We have previously discussed the extensive censorship programs maintained by Big Tech, including companies like Twitter and Facebook taking sides in major controversies from gender identification to election fraud to Covid-19. The rise of corporate censors has combined with a heavily pro-Biden media to create the fear of a de facto state media that controls information due to a shared ideology rather than state coercion. That concern has been magnified by demands from Democratic leaders for increased censorship, including censoring political speech, and now word that the Biden Administration has routinely been flagging material to be censored by Facebook.
White House Press Secretary Jen Psaki admitted that the Biden administration is working with Facebook to flag “problematic” posts that “spread disinformation” on COVID-19. She explained that the Administration has created “aggressive” policing systems to spot “misinformation” to be “flagged” for the social media companies.
Obviously, anyone can object to postings. There is a greater danger when the government has a systemic process for aggressively flagging material to be censored. The real problem however is with the censorship system itself. We have seen how there needs to be little coordination between political figures and the media to maintain controlled narratives in public debates and discussions.
The concern is obvious that this allows for a direct role of the government in a massive censorship program run by private companies. There have been repeated examples of the censoring of stories that were embarrassing or problematic for the Biden Administration. Even when Twitter expressed regret for the censoring of the Hunter Biden laptop story before the election, there was an immediate push back for greater censorship from Democrats.
The concern is that these companies are taking to heart calls from Democratic members for increased censorship on the platform. CEO Jack Dorsey previously apologized for censoring the Hunter Biden story before the election. However, rather than addressing the dangers of such censoring of news accounts, Senator Chris Coons pressed Dorsey to expand the categories of censored material to prevent people from sharing any views that he considers “climate denialism.” Likewise, Senator Richard Blumenthal seemed to take the opposite meaning from Twitter, admitting that it was wrong to censor the Biden story. Blumenthal said that he was “concerned that both of your companies are, in fact, backsliding or retrenching, that you are failing to take action against dangerous disinformation.” Accordingly, he demanded an answer to this question:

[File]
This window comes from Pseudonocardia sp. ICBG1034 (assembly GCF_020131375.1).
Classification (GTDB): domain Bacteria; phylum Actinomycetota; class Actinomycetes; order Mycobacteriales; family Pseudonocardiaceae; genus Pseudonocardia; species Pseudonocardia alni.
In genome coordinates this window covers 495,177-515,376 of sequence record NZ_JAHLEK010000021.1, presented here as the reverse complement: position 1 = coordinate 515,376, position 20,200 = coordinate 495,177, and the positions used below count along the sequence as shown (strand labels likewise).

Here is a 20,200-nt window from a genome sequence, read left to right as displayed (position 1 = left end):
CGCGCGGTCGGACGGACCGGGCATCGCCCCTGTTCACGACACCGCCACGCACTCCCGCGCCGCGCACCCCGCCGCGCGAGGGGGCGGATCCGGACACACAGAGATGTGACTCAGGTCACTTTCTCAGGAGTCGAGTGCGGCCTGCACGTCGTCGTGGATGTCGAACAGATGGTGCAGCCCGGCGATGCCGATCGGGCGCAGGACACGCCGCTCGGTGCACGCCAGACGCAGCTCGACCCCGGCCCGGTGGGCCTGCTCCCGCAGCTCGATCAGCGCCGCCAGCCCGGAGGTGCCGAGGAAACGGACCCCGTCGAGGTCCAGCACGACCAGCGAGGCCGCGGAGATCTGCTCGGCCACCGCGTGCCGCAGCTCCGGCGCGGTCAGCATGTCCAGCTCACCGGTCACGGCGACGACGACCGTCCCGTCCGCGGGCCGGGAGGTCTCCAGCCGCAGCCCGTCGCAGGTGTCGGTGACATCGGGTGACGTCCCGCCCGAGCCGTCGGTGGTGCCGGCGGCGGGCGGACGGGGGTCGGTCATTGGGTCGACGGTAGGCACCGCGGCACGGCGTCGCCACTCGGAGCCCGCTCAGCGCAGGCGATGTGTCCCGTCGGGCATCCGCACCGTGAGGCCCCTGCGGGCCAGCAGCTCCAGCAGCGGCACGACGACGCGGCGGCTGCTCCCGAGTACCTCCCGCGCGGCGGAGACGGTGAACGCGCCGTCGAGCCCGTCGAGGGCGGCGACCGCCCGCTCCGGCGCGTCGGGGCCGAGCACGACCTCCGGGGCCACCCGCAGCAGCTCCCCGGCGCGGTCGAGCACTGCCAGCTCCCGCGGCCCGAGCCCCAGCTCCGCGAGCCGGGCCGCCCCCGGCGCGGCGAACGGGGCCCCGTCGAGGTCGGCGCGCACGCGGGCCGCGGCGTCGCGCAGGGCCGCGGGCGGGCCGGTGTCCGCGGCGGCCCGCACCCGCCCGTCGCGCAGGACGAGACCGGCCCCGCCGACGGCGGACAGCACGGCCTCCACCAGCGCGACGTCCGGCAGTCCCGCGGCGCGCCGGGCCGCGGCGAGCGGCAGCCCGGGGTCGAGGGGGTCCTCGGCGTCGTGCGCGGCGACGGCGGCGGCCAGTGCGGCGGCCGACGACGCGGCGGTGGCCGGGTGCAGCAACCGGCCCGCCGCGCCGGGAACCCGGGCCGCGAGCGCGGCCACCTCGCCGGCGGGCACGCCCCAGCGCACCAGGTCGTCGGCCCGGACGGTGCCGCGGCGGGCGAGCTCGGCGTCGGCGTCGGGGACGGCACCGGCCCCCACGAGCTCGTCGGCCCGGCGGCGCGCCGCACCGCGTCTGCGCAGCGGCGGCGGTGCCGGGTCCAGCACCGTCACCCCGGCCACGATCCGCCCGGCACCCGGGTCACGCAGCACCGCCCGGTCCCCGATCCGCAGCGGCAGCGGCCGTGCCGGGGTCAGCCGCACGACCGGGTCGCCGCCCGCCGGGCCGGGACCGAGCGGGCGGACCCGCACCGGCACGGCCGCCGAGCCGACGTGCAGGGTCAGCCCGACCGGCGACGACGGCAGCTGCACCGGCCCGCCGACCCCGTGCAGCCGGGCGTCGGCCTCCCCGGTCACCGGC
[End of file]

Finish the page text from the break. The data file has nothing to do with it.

“Will you commit to the same kind of robust content modification playbook in this coming election, including fact checking, labeling, reducing the spread of misinformation, and other steps, even for politicians in the runoff elections ahead?”
“Robust content modification” seems the new Orwellian rallying cry in our society.
The same problems have arisen on Covid stories. For a year, Big Tech has been censoring those who wanted to discuss the origins of pandemic. It was not until Biden admitted that the virus may have originated in the Wuhan lab that social media suddenly changed its position. Facebook only recently announced that people on its platform will be able to discuss the origins of Covid-19 after censoring any such discussion.